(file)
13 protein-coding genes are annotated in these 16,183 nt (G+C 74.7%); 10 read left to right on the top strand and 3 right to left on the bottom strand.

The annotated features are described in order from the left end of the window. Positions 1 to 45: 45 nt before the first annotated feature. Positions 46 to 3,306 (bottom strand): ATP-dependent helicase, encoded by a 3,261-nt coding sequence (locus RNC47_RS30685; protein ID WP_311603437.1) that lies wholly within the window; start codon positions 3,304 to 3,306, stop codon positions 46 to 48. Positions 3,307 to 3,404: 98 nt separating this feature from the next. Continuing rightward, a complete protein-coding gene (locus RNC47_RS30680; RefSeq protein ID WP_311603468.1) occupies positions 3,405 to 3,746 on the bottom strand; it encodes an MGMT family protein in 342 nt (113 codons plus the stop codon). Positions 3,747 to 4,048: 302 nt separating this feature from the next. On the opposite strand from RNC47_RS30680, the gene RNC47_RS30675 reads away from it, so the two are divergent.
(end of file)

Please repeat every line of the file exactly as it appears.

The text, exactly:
13 protein-coding genes are annotated in these 16,183 nt (G+C 74.7%); 10 read left to right on the top strand and 3 right to left on the bottom strand.

The annotated features are described in order from the left end of the window. Positions 1 to 45: 45 nt before the first annotated feature. Positions 46 to 3,306 (bottom strand): ATP-dependent helicase, encoded by a 3,261-nt coding sequence (locus RNC47_RS30685; protein ID WP_311603437.1) that lies wholly within the window; start codon positions 3,304 to 3,306, stop codon positions 46 to 48. Positions 3,307 to 3,404: 98 nt separating this feature from the next. Continuing rightward, a complete protein-coding gene (locus RNC47_RS30680; RefSeq protein ID WP_311603468.1) occupies positions 3,405 to 3,746 on the bottom strand; it encodes an MGMT family protein in 342 nt (113 codons plus the stop codon). Positions 3,747 to 4,048: 302 nt separating this feature from the next. On the opposite strand from RNC47_RS30680, the gene RNC47_RS30675 reads away from it, so the two are divergent.